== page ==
National Party leader Judith Collins says her party will not pursue policies of 'racist separatism' when dealing with poverty and lack of opportunity in New Zealand.
Collins said socio-economic statistics pointing to inequities faced by Māori reflected poverty and simply highlighted the need to address obstacles in the way of all citizens to achieve success in society.
She said not all Māori faced poverty and held up deputy leader and National's health spokesperson Shane Reti up as an example of someone who had worked hard to get ahead.
Collins made her comments on Morning Report in response to questions over an internal discussion document circulating among National Party members in the lead-up to a special general party meeting in 26 June.
The 18-page document puts forward recommendations to bolster the party's governance and structure, including the need for stronger focus on Māori and diversity.
It follows criticism during the last General Election campaign about the 'white' make-up of the party's front bench.
Changes proposed would look to increase party diversity and embed the Treaty of Waitangi into the party's constitution.
It proposes appointing board members alongside elected board members to increase diversity and skills gaps "should specific 'seats' be allocated based on representation, for example a Māori Directors' seat". In also recommends standing in Māori seats at election time.
Collins said the document was not secret and had been circulated to inform debate among members. She said her leadership did not want to get ahead of its members and she did not want to pre-empt any decision they would make.
"Membership will be the sole determinants of what is actually adopted, and I don't want to prejudge that," she said.
"We did have it [the Treaty of Waitangi] in the party constitution until, I think, 2003. So, these are things that we are going to discuss. I'm not going to prejudge it because I absolutely believe in a democratic process in the party."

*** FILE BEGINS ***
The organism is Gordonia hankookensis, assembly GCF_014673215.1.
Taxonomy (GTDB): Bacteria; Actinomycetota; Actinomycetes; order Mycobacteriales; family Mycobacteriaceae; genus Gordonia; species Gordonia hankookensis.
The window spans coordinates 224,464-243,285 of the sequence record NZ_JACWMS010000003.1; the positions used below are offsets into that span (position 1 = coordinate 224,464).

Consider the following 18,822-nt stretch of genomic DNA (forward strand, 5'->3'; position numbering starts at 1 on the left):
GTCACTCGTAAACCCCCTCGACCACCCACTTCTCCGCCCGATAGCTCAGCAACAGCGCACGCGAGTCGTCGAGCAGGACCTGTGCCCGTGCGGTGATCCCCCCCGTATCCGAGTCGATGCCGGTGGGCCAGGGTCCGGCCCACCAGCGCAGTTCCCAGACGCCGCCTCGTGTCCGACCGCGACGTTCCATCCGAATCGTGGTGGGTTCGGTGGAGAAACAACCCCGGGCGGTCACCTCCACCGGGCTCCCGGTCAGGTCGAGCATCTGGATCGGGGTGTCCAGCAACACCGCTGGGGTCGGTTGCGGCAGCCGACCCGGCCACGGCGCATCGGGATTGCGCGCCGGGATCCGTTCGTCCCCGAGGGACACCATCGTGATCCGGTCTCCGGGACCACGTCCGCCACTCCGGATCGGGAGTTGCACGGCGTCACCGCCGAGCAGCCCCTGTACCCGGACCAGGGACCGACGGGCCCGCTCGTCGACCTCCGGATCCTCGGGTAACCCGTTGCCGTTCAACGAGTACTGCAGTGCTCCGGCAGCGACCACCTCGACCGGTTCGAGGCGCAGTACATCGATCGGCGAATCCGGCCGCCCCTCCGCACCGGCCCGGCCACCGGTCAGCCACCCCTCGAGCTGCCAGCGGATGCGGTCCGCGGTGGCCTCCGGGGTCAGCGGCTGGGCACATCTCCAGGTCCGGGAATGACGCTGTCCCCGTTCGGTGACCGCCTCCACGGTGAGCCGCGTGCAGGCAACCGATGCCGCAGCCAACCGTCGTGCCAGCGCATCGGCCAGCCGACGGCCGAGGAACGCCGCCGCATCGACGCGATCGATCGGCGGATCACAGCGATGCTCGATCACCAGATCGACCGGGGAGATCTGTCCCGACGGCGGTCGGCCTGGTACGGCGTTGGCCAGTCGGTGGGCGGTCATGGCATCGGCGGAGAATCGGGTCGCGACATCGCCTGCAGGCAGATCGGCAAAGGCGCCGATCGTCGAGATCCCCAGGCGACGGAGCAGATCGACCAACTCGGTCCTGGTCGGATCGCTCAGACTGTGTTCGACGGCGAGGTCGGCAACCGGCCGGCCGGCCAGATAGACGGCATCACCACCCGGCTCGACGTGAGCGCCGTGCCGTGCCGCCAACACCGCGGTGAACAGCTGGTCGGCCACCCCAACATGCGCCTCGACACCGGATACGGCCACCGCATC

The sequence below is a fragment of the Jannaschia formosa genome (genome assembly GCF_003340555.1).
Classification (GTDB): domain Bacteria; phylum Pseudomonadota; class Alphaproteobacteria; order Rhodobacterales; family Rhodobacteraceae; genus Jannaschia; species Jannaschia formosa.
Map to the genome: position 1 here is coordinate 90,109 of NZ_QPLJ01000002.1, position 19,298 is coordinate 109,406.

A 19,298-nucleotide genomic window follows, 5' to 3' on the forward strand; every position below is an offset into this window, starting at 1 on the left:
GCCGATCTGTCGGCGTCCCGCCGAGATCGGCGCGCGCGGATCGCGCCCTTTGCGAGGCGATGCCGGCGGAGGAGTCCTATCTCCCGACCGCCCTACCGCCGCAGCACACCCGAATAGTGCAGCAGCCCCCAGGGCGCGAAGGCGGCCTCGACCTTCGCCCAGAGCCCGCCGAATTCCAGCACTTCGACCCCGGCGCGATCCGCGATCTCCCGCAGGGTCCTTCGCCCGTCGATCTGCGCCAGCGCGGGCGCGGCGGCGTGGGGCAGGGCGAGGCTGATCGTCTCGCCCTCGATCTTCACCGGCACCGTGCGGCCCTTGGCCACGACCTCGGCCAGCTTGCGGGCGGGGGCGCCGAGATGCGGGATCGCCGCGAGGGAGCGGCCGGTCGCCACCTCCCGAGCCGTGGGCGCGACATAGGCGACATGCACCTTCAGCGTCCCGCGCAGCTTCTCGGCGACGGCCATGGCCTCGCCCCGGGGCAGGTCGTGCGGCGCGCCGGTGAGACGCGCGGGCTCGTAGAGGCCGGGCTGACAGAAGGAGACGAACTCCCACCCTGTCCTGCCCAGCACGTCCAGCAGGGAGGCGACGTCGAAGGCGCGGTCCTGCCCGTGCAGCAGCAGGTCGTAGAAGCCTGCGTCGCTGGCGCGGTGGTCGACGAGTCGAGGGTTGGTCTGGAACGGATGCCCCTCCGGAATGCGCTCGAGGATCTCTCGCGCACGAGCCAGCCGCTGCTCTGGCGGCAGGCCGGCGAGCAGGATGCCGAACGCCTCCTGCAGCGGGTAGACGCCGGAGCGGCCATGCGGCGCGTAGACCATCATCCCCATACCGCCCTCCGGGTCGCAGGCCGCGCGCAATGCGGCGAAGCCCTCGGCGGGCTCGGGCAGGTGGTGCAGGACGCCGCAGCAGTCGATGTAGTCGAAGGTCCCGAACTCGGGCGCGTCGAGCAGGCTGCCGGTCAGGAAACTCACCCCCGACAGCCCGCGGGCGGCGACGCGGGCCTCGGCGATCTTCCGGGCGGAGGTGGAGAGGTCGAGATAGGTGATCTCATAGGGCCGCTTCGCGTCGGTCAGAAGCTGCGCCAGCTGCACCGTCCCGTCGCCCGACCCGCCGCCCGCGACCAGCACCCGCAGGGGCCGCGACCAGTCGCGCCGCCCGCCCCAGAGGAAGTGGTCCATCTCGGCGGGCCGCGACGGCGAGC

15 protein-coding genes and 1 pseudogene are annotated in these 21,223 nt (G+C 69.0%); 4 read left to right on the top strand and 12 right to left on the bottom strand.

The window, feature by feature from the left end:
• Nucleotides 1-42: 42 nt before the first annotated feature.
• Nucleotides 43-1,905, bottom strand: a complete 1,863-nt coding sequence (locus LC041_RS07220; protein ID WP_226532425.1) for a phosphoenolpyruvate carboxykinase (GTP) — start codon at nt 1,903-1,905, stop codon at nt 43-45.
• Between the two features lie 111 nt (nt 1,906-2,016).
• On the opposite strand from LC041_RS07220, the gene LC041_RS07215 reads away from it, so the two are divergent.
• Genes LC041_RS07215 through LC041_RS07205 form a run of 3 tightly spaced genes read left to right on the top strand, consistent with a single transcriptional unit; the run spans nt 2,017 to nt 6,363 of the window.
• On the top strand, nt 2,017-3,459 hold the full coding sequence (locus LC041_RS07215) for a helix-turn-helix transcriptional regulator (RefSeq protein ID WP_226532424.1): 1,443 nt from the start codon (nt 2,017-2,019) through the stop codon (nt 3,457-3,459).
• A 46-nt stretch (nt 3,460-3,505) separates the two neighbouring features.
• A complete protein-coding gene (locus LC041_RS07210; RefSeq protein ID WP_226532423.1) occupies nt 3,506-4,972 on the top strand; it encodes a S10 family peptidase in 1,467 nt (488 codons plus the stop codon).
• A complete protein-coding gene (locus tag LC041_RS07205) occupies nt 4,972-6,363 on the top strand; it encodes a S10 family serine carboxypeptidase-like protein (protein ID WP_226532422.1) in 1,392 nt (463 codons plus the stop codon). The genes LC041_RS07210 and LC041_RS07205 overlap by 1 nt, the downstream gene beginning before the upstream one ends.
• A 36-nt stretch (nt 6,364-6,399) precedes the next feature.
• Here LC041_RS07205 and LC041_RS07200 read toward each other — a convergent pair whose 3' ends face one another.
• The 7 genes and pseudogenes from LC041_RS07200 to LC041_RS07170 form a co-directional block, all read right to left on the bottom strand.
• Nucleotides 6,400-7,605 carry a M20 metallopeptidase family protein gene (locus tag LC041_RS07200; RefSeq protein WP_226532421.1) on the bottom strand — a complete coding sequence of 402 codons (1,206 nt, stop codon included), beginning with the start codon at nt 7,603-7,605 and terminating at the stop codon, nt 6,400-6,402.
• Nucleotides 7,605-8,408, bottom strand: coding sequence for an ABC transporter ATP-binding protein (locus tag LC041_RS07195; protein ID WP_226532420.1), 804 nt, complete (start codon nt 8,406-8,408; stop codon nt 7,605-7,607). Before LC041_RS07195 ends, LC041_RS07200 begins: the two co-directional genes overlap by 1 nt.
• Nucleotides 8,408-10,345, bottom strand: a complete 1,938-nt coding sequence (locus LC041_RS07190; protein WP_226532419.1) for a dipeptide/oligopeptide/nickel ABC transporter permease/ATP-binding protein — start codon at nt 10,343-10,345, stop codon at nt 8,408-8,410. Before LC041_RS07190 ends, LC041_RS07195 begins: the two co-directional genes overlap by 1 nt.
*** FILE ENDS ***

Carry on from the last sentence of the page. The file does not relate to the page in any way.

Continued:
However, Collins stridently denied the recommendations reflected a radical departure in policy. It did not signal a move towards affirmative-action type solutions to social problems.
She said social-economic statistics indicating Māori disadvantage simply reflected poverty, which many different New Zealanders faced. Not all Māori were poor, she added.
"It is not actually an issue of race, there is nothing in being Māori that intrinsically makes anyone more in need in the health system," she said.
"We're not going to go down that path, any more than the National Party will ever agree to racist separatism in education, or in the justice sector. It is important that we have solutions that work in communities, but they will not be based on someone's ethnicity."
"This is actually an issue of poverty and opportunity. It is not an issue, intrinsically based on or linked to ethnicity and to say it is ignores the fact that there are many New Zealanders of many different ethnicities who struggle.
"We have to understand that we either have a country built on a separate system for Māori versus every other New Zealander, or we have a system that is based on equality and on bringing opportunity through to every New Zealander, irrespective of face.
"We will not stand for a separatist New Zealand. We will stand for a New Zealand where everyone gets equal opportunity, and we're able to help everyone to come through to the best of their ability and their own self-determination."
Collins said she believed many Māori wanted to join the party because it stood for individual freedom, choice, and allowed people to get ahead by hard work and determination, according to their talents.
Collins held up Whangārei MP and National Party deputy leader Shane Reti as an example of a Māori person who had achieved success through hard work.
"I just look at someone by Dr Shane Reti and say 'how could anybody say that he is anything other than an example of someone who has got ahead, worked extremely hard, principled in his approach."
National Hauora Coalition clinical director Dr Rawiri Jansen said there was no reason why Māori should have worse health outcomes.
He told Midday Report that Māori had been failed by the health system.
"There's nothing intrinsically, being Māori, that should give us differential health outcomes we've got.
"It does turn the focus to the system, how the system can change to do a much better job. We can all agree ... some structural change in the system is a good idea."
When asked if the new authority was separatist, he said: "We've got a separate system already."